I feel your pain, bro. The local cheap mexican restaurant went from $4 to $4.25 this past year. That's a freaking 6.3% increase! In the meantime, my salary has only increased 2.1% since my hire two years ago. Where am I supposed to get that extra $0.25 from ($0.28 after taxes)? ;) I'm gonna have to start hedonistically adjusting some of those free chips and salsa into my pockets for my afternoon snack to make up for the price increase.
 
BigMoneyJim said:
Over the past two years my salary has shrunk in real terms.

Yep, mine too.

There does seem to be some confusion in the thread concerning the difference between inflation and your personal budget.  Inflation impacts our personal budgets when goods and services we purchase increase in price.  We can sometimes compensate by buying less or by buying substitute goods and services.  Typically, planning budgets for a long retirement involves both buying less and finding lower cost substitutes in order to reduce the impact of inflation. 
 
Cut-Throat said:
My personal rate of inflation actually dropped!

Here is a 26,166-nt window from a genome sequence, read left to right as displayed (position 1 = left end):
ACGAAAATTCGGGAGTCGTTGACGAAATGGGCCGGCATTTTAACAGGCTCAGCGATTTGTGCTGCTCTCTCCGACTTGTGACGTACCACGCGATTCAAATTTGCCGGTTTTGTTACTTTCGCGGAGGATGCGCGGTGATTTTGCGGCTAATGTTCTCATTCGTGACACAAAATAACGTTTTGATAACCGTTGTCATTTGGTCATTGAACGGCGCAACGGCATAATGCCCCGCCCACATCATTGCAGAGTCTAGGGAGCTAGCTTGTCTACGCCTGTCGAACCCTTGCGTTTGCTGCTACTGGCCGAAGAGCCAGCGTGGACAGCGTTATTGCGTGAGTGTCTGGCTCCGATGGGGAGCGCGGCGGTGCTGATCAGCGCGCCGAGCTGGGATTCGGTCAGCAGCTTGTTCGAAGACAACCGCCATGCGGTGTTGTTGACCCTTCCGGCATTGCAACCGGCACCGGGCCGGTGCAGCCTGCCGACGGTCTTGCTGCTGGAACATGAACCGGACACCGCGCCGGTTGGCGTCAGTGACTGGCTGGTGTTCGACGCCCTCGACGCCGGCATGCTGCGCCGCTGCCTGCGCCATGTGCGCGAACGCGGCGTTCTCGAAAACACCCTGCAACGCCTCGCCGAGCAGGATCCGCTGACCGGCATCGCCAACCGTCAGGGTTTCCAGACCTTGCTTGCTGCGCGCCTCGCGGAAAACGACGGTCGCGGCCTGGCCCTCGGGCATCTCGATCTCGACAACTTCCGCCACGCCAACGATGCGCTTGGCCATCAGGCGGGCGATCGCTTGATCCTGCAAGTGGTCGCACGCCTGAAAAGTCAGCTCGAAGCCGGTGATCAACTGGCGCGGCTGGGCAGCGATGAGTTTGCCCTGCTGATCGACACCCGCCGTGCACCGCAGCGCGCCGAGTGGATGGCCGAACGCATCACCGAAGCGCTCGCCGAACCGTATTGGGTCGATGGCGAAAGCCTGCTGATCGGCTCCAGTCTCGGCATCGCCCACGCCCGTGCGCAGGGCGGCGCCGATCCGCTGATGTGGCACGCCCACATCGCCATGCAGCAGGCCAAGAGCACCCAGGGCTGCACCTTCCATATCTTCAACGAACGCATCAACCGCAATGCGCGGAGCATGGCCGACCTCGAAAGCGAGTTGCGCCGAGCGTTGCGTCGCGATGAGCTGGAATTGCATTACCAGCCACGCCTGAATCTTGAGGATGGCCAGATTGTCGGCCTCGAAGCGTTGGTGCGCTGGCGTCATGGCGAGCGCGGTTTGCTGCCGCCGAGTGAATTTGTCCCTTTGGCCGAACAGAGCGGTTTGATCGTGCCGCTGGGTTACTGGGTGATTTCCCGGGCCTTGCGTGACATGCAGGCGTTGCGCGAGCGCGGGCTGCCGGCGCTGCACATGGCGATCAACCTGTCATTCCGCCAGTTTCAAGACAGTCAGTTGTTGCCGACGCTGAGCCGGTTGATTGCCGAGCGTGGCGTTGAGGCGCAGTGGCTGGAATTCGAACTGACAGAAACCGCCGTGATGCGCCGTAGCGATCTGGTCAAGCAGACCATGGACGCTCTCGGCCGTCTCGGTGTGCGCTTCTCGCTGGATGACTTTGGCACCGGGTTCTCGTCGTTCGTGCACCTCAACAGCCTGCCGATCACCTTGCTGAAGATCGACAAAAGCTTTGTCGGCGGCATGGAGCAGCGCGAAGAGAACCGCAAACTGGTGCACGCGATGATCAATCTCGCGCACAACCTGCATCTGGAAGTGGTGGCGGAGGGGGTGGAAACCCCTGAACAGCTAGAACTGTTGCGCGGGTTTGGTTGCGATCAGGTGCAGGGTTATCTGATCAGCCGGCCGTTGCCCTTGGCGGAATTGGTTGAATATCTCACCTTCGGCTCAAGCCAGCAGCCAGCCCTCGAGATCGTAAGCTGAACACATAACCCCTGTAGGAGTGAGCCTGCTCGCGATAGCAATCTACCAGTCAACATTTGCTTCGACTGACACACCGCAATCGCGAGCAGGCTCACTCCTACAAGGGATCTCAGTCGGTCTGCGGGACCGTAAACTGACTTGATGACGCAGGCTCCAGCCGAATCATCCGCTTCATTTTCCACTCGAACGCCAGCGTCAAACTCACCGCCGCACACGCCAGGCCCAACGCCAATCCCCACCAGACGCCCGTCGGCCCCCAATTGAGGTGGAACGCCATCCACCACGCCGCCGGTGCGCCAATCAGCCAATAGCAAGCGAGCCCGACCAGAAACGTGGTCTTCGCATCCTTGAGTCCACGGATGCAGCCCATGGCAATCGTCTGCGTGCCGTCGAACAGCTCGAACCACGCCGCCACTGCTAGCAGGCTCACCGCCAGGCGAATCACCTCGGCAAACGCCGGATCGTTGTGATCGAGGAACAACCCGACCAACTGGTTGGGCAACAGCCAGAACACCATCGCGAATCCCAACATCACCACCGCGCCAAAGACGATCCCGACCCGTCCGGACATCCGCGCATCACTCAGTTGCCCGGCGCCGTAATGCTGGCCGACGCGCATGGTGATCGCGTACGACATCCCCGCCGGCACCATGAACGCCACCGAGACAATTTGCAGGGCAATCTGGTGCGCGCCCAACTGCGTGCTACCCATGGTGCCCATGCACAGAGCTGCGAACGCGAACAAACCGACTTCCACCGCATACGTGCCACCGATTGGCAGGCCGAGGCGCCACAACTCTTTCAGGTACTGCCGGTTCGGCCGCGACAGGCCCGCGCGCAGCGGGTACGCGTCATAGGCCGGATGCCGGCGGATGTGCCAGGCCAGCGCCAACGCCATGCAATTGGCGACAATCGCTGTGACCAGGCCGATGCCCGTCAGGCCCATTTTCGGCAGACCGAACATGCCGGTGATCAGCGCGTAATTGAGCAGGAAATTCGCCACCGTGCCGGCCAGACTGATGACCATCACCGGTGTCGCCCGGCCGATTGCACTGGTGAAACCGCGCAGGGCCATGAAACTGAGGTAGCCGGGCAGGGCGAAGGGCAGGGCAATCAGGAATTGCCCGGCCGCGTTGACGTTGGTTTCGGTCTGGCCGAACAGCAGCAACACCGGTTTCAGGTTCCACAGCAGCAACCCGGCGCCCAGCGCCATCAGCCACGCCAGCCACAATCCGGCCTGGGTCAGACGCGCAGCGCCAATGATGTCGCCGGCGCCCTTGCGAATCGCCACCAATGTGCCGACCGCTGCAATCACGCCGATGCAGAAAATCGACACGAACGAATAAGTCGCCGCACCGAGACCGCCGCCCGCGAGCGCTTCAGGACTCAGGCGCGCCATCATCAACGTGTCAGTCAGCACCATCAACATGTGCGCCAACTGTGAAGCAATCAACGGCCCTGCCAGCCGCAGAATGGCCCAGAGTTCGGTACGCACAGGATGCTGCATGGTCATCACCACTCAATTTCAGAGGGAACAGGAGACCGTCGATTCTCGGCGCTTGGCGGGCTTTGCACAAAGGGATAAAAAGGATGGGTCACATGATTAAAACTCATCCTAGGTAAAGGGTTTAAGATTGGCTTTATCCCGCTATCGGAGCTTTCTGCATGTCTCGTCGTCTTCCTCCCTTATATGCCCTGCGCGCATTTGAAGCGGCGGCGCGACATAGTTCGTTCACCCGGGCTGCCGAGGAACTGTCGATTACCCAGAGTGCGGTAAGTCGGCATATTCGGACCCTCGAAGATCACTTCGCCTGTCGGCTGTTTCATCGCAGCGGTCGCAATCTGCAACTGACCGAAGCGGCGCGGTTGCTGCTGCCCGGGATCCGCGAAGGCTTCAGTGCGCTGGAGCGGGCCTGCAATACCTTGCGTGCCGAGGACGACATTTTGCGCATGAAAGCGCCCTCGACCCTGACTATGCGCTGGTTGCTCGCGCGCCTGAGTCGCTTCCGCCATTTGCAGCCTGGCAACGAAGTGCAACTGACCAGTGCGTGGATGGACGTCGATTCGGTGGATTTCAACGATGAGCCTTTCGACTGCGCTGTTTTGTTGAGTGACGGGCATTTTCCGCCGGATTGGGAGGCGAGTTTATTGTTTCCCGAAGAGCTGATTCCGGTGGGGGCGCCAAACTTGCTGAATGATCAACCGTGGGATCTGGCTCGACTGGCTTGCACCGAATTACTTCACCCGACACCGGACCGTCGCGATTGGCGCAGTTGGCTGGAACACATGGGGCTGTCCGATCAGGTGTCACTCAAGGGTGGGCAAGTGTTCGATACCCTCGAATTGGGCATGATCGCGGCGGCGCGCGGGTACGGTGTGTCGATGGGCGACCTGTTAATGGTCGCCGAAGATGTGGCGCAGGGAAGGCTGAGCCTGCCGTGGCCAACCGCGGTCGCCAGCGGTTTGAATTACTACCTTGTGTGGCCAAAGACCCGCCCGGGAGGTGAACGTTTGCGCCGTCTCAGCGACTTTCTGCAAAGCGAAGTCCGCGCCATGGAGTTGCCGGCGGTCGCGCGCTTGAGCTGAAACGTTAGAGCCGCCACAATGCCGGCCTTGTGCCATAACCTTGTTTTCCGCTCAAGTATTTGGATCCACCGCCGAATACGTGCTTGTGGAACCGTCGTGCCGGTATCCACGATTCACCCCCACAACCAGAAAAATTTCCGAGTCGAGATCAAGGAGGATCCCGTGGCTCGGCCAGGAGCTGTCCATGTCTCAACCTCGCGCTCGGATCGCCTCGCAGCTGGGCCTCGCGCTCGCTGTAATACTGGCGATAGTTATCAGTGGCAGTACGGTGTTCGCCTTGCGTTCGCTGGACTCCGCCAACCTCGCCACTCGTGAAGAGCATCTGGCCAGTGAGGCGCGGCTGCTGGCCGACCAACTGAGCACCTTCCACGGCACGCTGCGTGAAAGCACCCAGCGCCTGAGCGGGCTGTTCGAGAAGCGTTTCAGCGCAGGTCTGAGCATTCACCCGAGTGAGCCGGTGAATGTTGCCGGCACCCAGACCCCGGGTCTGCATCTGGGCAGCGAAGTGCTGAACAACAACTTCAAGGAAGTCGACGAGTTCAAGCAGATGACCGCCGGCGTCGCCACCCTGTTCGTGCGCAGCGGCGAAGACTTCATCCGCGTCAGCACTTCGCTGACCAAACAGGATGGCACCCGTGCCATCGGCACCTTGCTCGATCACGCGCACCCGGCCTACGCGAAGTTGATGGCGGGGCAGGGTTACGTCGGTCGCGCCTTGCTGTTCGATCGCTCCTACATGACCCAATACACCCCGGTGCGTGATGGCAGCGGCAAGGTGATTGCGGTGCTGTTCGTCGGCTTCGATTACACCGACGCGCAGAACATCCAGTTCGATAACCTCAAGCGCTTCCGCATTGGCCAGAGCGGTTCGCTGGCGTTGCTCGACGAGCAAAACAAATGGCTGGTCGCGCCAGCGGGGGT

Cutthroat: How about workers comp. for your Butler? (I'd be surprised if that didn't go up). ;)
 
confusion ... concerning the difference between inflation and...
there are three different but related concepts ... inflation, cost of living, and standard of living. If we buy Q units of "stuff" and price P ... inflation references change in P, cost of living references PxQ with Q held constant, and standard of living references Q
 
Well, there was an article at Kiplinger's about calculating your personal CPI:

http://tinyurl.com/nnzu4

By adjusting for how much YOU spend in the various CPI categories, you can adjust accordingly. Mine came out to 2.08% or 2.82%(*) vs. the official 3.2%. In the two big categories, I spend almost nothing (medical care) and less than average (transportation).

This assumes that my market basket matches the gov'ts. Probably not true. But it at least gives you a rough idea of where you're at vs. the official stat.

(*) 2.08 vs. 2.82% depends on what you do with mortgage payments. If you include them in the housing component, I get 2.82%. If you include them seperately as a 0% increase (fixed mortgate) I get 2.08. I plan on staying here for a long time, so that seems realistic. The fact that my house value (or even equivalent rent) has doubled in 6 years doesn't mean my expenses have doubled.



EDIT: Shortnened URL